Thursday, March 29, 2007

Turkish gambit

It is entirely possible that some readers will show their displeasure at the fact that I have posted a picture of Eugene of Savoy at the start of a piece about Turkey, he being the general who defeated the Ottomans once or twice. This statue celebrates the Battle of Zenta of 1697 and stands above the Danube, in front of Buda castle. As he looks out, Prince Eugene commands a very fine view (though not as fine as the views in Yorkshire).

It was a short piece on American Thinker that led me to think of Prince Eugene. It seems that Turkish Foreign Minister Abdullah Gul was irritated by a farewell present to retiring (and not a moment too soon) President Chirac from Chancellor Merkel. It seems the antique beer mug was decorated by illustrations from a French victory over the Ottomans.

Thomas Lifson is rightly disdainful about the Turkish huffing and puffing:
Gull [sic] should understand that we are free to celebrate our victories. Americans celebrate our Revolutionary War from Britain with nary a peep from our Brit cousins. The French celebrate their victory at Austerlitz with a railway station, and Germany doesn't object. I have to wonder if Turkey might not celebrate a victory or two.
Very true, I thought, seething again at the thought of an inscription I read to a picture in the Royal Academy's "Turks" exhibition about the "glorious Szigetvár campaign" in Hungary in the sixteenth century. Glorious? It was a national tragedy, lightened merely by the heroism of the defenders, all but a handful of whom were killed.

And right again about Brits not minding too much about the Revolutionary War, not even when seriously misleading films such as "The Patriot" are produced. Though I cannot help thinking that German equanimity about the Battle of Austerlitz may have something to do with the fact that they were not much involved, it being the "Battle of the Three Emperors": Napoleon, Francis I of Austria (then still the Holy Roman Emperor Francis II) and Alexander I of Russia.

What rather puzzled me was the French victory over the Ottomans. I looked up the history of the Ottoman Empire in the eighteenth century and found several Russo-Turkish wars, which went this way and that (mostly that) and several defeats of the Ottomans by the Austrians under Prince Eugene of Savoy (hence the picture). Of course, some of the defeats were reversed and had to be repeated but, on the whole, events went this way.

Which French victory? Right at the bottom of the list, dear reader, is something I ought to have remembered (mea culpa): 1798 Battle of the Pyramids. Quite so, though, as it was swiftly followed by the Battle of Aboukir and the Siege of Acre, it may not be something the French care to dwell on too much, despite Napoleon's stirring words to his soldiers:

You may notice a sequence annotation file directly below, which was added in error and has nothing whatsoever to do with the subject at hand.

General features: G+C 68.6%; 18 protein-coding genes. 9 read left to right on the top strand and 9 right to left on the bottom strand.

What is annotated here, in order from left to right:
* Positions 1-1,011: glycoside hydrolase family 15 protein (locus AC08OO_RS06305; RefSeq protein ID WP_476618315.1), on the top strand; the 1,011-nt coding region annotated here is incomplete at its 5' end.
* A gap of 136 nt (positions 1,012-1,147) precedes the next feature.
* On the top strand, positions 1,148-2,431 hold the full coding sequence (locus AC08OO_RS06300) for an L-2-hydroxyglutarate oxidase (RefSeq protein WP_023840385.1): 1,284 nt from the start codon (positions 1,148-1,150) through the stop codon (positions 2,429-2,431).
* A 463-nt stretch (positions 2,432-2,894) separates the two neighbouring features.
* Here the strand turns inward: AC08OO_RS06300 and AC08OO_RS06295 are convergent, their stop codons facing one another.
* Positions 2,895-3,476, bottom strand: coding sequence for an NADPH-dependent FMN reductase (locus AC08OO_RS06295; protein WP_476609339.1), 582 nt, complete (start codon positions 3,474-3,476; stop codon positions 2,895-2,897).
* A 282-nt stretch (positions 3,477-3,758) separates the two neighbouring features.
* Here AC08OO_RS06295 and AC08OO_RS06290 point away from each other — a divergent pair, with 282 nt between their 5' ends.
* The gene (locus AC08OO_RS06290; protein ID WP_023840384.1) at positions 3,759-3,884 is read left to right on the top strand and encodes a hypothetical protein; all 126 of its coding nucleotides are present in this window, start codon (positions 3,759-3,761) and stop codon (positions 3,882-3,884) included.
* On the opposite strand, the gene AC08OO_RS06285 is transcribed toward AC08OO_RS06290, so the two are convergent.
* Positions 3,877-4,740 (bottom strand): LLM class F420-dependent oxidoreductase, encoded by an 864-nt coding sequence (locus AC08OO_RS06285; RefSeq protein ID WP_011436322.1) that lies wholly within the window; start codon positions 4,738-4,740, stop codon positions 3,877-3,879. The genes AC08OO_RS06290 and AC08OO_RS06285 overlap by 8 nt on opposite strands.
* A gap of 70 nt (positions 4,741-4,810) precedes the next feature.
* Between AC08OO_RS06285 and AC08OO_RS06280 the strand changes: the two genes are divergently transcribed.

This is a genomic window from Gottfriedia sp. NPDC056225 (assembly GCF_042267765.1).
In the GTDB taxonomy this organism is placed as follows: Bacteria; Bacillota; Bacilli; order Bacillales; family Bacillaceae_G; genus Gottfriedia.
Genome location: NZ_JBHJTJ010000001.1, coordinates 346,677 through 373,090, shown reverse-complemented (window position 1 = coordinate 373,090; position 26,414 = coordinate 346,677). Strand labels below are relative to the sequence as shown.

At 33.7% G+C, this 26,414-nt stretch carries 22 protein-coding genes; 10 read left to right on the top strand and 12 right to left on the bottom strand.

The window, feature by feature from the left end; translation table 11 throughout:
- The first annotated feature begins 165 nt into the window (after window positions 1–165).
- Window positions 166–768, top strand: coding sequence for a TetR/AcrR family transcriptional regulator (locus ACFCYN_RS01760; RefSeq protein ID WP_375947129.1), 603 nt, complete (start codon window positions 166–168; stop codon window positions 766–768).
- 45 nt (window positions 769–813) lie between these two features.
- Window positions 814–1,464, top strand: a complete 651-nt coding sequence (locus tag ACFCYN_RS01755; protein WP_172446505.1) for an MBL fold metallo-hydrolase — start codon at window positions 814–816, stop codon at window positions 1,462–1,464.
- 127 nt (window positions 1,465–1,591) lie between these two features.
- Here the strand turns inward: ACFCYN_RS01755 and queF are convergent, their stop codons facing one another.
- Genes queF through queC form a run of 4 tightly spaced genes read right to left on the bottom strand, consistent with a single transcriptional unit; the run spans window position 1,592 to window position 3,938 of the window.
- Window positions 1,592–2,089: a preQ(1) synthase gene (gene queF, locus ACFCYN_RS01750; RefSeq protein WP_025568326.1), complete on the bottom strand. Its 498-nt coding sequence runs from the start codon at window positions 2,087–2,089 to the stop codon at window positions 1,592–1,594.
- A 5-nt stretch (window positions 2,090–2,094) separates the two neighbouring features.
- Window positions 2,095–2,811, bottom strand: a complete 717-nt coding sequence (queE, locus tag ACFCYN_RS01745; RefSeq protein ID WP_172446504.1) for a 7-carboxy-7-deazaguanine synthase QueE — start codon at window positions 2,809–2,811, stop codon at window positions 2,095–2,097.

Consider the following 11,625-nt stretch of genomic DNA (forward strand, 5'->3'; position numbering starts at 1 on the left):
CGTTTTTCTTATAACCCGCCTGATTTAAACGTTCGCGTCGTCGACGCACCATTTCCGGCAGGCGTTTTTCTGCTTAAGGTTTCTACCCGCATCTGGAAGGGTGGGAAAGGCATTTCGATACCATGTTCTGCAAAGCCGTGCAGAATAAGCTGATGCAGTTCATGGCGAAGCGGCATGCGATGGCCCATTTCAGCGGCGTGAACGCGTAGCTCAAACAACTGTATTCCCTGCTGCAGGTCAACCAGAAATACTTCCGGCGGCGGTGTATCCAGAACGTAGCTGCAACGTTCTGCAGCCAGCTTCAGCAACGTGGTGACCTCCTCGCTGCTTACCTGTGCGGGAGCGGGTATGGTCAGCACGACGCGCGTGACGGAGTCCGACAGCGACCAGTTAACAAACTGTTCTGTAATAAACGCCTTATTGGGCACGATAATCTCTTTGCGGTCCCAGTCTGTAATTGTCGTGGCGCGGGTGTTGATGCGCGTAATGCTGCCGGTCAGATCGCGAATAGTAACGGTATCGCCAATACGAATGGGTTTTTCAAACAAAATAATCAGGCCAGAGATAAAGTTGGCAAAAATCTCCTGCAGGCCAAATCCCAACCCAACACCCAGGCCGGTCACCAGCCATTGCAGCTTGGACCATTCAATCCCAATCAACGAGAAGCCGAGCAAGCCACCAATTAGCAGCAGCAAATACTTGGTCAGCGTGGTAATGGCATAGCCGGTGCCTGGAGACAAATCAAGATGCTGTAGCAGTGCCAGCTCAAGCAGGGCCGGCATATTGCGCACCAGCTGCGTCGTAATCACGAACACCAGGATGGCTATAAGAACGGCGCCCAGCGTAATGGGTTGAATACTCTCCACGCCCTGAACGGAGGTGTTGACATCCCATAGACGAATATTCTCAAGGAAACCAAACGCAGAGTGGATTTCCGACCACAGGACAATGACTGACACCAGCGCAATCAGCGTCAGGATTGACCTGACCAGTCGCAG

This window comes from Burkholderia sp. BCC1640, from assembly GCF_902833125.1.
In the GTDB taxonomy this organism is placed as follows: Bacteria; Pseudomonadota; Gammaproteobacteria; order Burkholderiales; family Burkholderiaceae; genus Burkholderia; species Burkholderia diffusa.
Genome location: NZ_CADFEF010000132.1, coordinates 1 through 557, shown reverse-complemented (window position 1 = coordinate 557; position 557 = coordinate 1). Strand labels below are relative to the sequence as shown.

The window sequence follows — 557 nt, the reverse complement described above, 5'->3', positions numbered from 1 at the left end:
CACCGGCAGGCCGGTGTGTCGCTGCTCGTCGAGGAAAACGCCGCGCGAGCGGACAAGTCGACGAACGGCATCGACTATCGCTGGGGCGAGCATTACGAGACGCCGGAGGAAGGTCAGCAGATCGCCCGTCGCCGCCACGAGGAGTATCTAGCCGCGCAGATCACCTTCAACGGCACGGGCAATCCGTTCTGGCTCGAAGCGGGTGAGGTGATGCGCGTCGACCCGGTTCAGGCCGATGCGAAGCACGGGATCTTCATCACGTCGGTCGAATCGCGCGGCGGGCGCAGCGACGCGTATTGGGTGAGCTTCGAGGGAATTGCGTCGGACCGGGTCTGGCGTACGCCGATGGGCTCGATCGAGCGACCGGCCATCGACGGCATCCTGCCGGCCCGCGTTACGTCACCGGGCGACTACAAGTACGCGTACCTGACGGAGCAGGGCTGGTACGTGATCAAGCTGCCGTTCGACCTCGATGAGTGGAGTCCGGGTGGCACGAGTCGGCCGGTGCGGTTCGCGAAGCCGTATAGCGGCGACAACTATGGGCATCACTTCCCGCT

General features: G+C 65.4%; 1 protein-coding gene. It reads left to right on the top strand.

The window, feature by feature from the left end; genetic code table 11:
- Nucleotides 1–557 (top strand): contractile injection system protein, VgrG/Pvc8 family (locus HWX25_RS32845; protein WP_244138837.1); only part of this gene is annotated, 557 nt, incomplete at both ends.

Soldiers, from the heights of these pyramids, forty centuries look down on us.
Still, the Germans could have produced a beer mug with l'empereur making that speech or fighting the mameluk army.

Looking up the original story I found, sadly, that it was all a storm in a tea-cup or beer mug.
The German government said Wednesday the commotion had sprung from a misunderstanding: The mug, manufactured around 1710 in Germany, was adorned with flower ornaments, not a pictorial depiction of a historic war victory.
I wonder which translator was responsible for that little effort and whether he or she is in the Bosphorus yet.

Meanwhile, beer mugs aside, something is stirring on the EU-Turkish front. The negotiations have been resumed with the opening of another chapter, number 20, to be precise, on enterprise and industrial policies, "after the German presidency held emergency talks between Spain, France and the European Commission (EC) on Monday". In fact, this is only the second chapter that has been opened in the negotiations with Turkey, so the ten year long timetable remains over-optimistic.

The question of whether Turkey could or should ever become part of the European Union is very wide, indeed, and starts with a very basic query for the EU: exactly how far does it intend to expand and what is the purpose of that expansion.

On other postings I have argued that the EU is a little like an amoeba (though less useful) in that it can exist only if it enlarges itself. If it is not negotiating the entry of new members it has to deal with all the internal contradictions of its structure as it exists. That would be an intolerable burden for the politicians and theoreticians of integration.

Aydın Dumanoğlu, the co-chairman of the Turkey-EU Joint Parliamentary Commission, expressed the view that the EU and Turkey needed each other, as "the EU needs Turkey as a global actor and Turkey needs the EU as a vision".

It is nice to hear somebody describing the EU as a vision after all these years. It is, however, a vision that has been somewhat tarnished, not least in the eyes of the Turkish people who see a great deal of hostility to themselves (and if their foreign minister goes around making dumb comments, they can expect no other) and in the eyes of the Turkish military, a very important participant, who do not seem to like the idea of having to make choices between European defence strategies and the American alliance.

However, there is one very good reason why the EU needs Turkey. With the Turks inside the tent the European army may well become a reality at last.


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